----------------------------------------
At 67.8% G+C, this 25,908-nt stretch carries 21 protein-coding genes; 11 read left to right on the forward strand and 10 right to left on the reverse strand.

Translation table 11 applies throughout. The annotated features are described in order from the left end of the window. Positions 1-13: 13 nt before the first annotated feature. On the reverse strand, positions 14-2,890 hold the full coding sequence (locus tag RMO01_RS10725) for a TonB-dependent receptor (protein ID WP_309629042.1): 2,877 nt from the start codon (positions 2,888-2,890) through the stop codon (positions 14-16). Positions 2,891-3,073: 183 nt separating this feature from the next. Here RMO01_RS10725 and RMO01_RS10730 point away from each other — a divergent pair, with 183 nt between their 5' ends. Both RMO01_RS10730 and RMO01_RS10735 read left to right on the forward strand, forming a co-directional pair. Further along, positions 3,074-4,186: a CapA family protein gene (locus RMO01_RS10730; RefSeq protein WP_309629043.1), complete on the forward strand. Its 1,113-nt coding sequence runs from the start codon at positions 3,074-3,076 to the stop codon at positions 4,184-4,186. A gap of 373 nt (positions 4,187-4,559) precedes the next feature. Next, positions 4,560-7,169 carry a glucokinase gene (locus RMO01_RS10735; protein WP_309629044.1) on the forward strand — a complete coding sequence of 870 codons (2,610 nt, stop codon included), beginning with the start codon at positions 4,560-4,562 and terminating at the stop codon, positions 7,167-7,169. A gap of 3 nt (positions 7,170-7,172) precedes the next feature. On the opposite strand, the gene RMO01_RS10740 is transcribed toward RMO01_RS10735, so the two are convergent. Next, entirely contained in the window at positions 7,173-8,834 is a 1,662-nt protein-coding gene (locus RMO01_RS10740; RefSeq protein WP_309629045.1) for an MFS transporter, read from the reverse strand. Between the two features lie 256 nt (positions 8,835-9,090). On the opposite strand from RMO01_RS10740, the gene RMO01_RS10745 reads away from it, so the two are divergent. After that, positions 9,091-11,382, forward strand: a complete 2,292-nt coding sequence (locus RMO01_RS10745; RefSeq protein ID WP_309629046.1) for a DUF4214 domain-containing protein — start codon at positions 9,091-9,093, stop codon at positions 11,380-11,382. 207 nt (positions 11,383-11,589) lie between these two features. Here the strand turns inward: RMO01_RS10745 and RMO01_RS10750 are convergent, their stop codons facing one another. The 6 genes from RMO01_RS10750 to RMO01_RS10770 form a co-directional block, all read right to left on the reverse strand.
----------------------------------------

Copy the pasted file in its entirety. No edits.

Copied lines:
At 67.8% G+C, this 25,908-nt stretch carries 21 protein-coding genes; 11 read left to right on the forward strand and 10 right to left on the reverse strand.

Translation table 11 applies throughout. The annotated features are described in order from the left end of the window. Positions 1-13: 13 nt before the first annotated feature. On the reverse strand, positions 14-2,890 hold the full coding sequence (locus tag RMO01_RS10725) for a TonB-dependent receptor (protein ID WP_309629042.1): 2,877 nt from the start codon (positions 2,888-2,890) through the stop codon (positions 14-16). Positions 2,891-3,073: 183 nt separating this feature from the next. Here RMO01_RS10725 and RMO01_RS10730 point away from each other — a divergent pair, with 183 nt between their 5' ends. Both RMO01_RS10730 and RMO01_RS10735 read left to right on the forward strand, forming a co-directional pair. Further along, positions 3,074-4,186: a CapA family protein gene (locus RMO01_RS10730; RefSeq protein WP_309629043.1), complete on the forward strand. Its 1,113-nt coding sequence runs from the start codon at positions 3,074-3,076 to the stop codon at positions 4,184-4,186. A gap of 373 nt (positions 4,187-4,559) precedes the next feature. Next, positions 4,560-7,169 carry a glucokinase gene (locus RMO01_RS10735; protein WP_309629044.1) on the forward strand — a complete coding sequence of 870 codons (2,610 nt, stop codon included), beginning with the start codon at positions 4,560-4,562 and terminating at the stop codon, positions 7,167-7,169. A gap of 3 nt (positions 7,170-7,172) precedes the next feature. On the opposite strand, the gene RMO01_RS10740 is transcribed toward RMO01_RS10735, so the two are convergent. Next, entirely contained in the window at positions 7,173-8,834 is a 1,662-nt protein-coding gene (locus RMO01_RS10740; RefSeq protein WP_309629045.1) for an MFS transporter, read from the reverse strand. Between the two features lie 256 nt (positions 8,835-9,090). On the opposite strand from RMO01_RS10740, the gene RMO01_RS10745 reads away from it, so the two are divergent. After that, positions 9,091-11,382, forward strand: a complete 2,292-nt coding sequence (locus RMO01_RS10745; RefSeq protein ID WP_309629046.1) for a DUF4214 domain-containing protein — start codon at positions 9,091-9,093, stop codon at positions 11,380-11,382. 207 nt (positions 11,383-11,589) lie between these two features. Here the strand turns inward: RMO01_RS10745 and RMO01_RS10750 are convergent, their stop codons facing one another. The 6 genes from RMO01_RS10750 to RMO01_RS10770 form a co-directional block, all read right to left on the reverse strand.